If an author can make volume sales on a 99c book, they may earn more than if the book was priced at $2.99 or higher. 99c boxed sets in popular genres can be lucrative due to the volume sales and KU page reads.

      An author/publisher will set a price to maximise their profit. Permafree can work well if you have at least half a dozen other books for sale. Each genre tends to have pricing 'sweet spots' and the top 100 paid lists will give you an idea of the price point.

      Yes, I agree, pricing so you have room to discount is important. It's important to remember with KDP that the earnings from 1 sale at $2.99 is the equivalent of 6 sales at $0.99. I price my novellas at $0.99 because they're 1) shorter reads and 2) have been available for sale in a 99c boxed set. When I indie publish my Heartsong backlist (hopefully before the end of November) you'll see my pricing strategy for the six books and how that fits in with the novellas I currently have for sale.

    5. Jeanette wrote:
      "On reflection - I wonder if one of the issues is that, because most new and emerging authors - and even established authors - don't depend on their book earnings as their primary income, they can and consistently do sell books below cost (once the author's time and skill & the typical number of books sold is factored in ) - and than in turn conditions the readers to expect e-books to be dirt cheap (basically below the real cost)."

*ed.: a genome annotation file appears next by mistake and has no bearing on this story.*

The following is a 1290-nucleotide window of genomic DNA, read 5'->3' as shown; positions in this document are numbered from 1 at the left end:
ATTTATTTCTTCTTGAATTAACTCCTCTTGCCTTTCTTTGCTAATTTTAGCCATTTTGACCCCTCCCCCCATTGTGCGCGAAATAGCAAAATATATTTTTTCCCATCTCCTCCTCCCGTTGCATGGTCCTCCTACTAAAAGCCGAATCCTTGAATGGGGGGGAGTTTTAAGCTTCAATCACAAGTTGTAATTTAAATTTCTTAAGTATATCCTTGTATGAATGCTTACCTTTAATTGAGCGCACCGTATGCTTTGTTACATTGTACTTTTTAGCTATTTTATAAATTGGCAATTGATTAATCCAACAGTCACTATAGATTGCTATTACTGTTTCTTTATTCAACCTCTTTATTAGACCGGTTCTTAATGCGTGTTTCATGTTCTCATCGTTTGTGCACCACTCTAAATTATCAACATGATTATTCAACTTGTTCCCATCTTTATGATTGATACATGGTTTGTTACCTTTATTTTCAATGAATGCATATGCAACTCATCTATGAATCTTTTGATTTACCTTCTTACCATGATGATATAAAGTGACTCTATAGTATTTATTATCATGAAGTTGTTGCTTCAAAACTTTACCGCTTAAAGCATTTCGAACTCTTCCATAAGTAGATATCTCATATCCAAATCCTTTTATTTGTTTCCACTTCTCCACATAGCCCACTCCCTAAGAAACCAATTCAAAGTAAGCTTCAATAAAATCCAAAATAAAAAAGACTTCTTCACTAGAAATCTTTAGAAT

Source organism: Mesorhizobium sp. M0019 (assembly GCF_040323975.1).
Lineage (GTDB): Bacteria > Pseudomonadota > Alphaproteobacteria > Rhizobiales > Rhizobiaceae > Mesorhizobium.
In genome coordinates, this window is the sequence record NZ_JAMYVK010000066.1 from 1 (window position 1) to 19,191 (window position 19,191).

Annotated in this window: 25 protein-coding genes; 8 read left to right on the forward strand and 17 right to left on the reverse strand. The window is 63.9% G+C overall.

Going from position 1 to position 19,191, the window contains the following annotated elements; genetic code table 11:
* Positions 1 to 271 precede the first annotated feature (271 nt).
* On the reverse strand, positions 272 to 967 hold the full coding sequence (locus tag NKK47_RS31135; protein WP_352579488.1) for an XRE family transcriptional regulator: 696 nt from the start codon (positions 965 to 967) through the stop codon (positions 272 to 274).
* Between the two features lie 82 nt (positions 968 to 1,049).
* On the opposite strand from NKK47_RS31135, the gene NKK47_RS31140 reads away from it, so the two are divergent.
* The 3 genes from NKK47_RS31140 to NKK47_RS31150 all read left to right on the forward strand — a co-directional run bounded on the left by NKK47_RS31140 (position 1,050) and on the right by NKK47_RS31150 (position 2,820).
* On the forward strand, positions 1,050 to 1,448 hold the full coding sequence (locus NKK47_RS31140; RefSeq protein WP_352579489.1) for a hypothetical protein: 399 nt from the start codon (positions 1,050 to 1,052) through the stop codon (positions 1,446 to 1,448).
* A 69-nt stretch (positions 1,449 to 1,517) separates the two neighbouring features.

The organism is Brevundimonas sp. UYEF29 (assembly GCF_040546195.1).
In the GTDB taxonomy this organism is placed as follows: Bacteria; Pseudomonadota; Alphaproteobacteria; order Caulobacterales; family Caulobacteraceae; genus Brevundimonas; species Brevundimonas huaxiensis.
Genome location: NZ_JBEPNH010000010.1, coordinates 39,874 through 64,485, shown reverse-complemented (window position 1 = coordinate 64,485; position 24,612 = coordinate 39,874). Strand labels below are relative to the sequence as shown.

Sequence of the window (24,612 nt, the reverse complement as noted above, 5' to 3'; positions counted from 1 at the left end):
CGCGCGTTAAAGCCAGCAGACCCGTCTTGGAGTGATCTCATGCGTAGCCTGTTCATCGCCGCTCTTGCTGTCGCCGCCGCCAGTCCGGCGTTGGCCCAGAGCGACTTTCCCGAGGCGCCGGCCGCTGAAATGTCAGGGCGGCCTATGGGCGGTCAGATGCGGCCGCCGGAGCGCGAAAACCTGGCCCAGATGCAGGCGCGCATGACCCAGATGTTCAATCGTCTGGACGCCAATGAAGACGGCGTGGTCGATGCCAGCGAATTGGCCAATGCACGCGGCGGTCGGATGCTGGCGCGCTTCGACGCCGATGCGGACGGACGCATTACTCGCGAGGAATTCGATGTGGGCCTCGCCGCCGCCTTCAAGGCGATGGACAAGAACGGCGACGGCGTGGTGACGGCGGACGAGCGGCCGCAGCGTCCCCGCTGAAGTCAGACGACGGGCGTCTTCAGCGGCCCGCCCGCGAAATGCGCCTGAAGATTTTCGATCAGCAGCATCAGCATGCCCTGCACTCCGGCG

Jeanette, I sometimes wonder if authors think about the time they actually spend on their writing in the same way they count the hours they work in another type of job? I don't depend on book earnings as my primary income, but I strongly believe in the principle of workers being rewarded financially for their work, including work in the arts. If we want the best writers producing books (and not just writers who can support themselves via other means) then they need to earn a reasonable return on their investment in writing their books.

      Indie authors are effectively running a small business. They will struggle at the start to make a good profit because they have to pay upfront costs to publish. Traditionally published authors who are paid an advance have more certainty over their income. A problem in recent years is that advances have been falling in value while the cost of living continues to rise each year.

    6. All good points :) I've priced my novella & short stories lower - that makes a lot of sense. Could be that many avid readers have moved to low-cost ebooks rather than using libraries. (In Australia at least, libraries still pay authors for books lent & you can now borrow e-books). And totally agree that being an Indie author is running a small business though for many it can be more a hobby. Perhaps too there is a feeling among Christian authors that approaching writing as a business (instead of a calling) is somehow wrong. I tend to think that business and calling can co-exist - and, while God gives the increase and we do need to trust him, that being professional about our writing hopefully helps its reach. Paul after all used Roman roads and transport systems, synagogues and Godfearers to spread to the gospel - in other words he didn't just sit and wait, he had a strategy which God blessed.

    7. Appreciate your post, Narelle - lots of things to think about :)

  3. Hi Narelle,
    Thanks for this. It's interesting to read about the economic principles behind the pricing. Some good discussion topics in the comments too.

    1. Thanks, Paula. I'm glad you've found my post helpful.